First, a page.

2015 GSA Annual Meeting in Baltimore, Maryland, USA (1-4 November 2015)

Paper No. 107-7
Presentation Time: 9:00 AM-6:30 PM


GILLISPIE, Elizabeth1, POLIZZOTTO, Matthew2, AUSTIN, Robert1, RIVERA, Nelson3, BOLICH, Richard E.4, AMOOZEGAR, Aziz1 and DUCKWORTH, Owen5, (1)Soil Science, North Carolina State University, Raleigh, NC 27695, (2)Department of Soil Science, North Carolina State University, 101 Derieux St, 2232 Williams Hall, Box 7619, Raleigh, NC 27695, (3)Civil & Environmental Engineering, Duke University, Durham, NC 27708, (4)NC Department of Environmental Quality, Division of Water Resources, Raleigh, NC 27699-1628, (5)Soil Science, NCSU, 101 Derieux St, Raleigh, NC 27695, ecgillis@ncsu.edu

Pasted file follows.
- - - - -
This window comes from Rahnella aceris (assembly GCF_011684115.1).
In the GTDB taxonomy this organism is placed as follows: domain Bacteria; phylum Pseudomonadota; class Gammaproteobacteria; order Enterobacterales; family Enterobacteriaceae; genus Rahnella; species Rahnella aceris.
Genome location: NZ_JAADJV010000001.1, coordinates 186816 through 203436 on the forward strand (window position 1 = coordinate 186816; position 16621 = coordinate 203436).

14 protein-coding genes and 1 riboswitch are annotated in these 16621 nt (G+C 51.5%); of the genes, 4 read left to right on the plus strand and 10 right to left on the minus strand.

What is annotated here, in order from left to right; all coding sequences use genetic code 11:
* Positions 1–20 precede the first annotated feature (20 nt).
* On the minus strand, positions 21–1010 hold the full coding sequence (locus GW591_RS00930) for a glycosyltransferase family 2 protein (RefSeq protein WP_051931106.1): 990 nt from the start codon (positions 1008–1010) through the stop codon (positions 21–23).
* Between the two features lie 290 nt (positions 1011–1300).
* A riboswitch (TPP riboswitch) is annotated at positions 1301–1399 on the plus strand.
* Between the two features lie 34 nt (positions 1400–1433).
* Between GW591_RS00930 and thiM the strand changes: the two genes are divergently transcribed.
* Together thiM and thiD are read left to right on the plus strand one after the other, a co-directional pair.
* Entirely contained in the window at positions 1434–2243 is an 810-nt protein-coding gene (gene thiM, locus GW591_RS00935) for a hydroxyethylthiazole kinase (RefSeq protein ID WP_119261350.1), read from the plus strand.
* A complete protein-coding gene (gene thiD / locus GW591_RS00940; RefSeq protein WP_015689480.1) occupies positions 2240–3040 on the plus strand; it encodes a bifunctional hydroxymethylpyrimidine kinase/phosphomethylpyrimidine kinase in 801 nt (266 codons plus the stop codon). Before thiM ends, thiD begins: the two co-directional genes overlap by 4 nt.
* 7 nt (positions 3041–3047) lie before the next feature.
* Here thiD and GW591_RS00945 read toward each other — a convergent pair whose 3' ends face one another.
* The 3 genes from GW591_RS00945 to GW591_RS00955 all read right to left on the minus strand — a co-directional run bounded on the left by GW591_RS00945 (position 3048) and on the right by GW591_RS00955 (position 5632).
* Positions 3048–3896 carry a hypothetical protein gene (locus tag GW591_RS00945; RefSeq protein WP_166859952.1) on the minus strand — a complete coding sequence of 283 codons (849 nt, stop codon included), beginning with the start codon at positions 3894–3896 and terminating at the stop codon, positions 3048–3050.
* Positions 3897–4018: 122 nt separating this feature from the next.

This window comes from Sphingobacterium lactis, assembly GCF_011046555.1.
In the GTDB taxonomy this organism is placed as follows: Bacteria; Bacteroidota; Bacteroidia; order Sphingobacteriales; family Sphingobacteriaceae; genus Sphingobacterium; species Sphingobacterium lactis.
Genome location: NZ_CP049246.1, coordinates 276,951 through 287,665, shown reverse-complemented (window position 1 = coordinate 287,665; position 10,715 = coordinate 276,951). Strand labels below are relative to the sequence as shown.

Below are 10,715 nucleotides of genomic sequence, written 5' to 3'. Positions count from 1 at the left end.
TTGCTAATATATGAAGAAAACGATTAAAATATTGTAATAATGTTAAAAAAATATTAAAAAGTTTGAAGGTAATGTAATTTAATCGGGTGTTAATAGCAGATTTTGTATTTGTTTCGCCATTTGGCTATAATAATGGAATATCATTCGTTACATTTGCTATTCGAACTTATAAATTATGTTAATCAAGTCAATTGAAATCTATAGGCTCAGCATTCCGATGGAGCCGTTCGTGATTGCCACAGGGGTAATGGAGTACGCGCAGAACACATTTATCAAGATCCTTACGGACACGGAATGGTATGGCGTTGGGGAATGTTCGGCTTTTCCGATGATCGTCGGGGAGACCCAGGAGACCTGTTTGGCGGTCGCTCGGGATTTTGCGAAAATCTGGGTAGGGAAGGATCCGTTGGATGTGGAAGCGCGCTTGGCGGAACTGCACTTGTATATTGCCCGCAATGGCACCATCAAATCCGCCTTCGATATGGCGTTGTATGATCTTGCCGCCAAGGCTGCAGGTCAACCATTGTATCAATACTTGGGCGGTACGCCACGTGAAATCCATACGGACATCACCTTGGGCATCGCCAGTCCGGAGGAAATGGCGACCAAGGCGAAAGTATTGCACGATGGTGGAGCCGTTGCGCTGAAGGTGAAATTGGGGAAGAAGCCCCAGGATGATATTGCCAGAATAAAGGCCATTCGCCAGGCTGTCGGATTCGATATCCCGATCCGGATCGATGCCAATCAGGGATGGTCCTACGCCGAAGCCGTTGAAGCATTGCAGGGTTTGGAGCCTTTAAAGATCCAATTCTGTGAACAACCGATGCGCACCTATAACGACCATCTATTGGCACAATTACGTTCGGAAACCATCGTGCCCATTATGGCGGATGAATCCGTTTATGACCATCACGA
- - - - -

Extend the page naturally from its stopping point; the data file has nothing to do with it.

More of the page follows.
Manganese (Mn) contamination of well water is a widespread problem and an increasing concern in North Carolina’s (NC’s) drinking water supplies. Roughly 50% of wells in NC have Mn concentrations exceeding the state standard of 50 μg L-1. Despite Mn being naturally derived, specific sources of Mn to groundwater are generally unknown, and concentrations are spatially variable, ranging from ~0 to >2000 μg L-1. Therefore, it is often difficult to predict risks to exposure. The primary objective of this research is to identify environmental factors that regulate dissolved Mn concentrations in groundwater of the NC Piedmont. To accomplish this objective, chemical analyses of Mn in regolith (soil and saprolite), bedrock, and well-water samples from ten NC Division of Water Resources groundwater research stations are being integrated with existing statewide well-water data, soil maps, and geology maps. In general, a zone of solid-phase Mn-oxide accumulation persists near the water table (~4.6-9.1 m) in saprolite, and solid-phase Mn speciation – as determined by sequential extraction and X-ray absorption spectroscopy – is dominated by primary, less-reactive Mn-bearing minerals at deeper depths. Across the region, dissolved Mn concentrations in wells are generally highest just below the zone of solid-phase accumulation and decrease with depth. Based on results from adsorption isotherm experiments, Mn in groundwater is ~30 times more likely to adsorb onto saprolite than the transition zone or bedrock. Collectively, these results suggest that near-surface cycling has led to Mn repartitioning and delivery to groundwater. Following accumulation near the water table, Mn is reductively mobilized and transported downward through a network of bedrock fractures, implying that integrated soil-bedrock system analyses are needed for effective Mn prediction and management.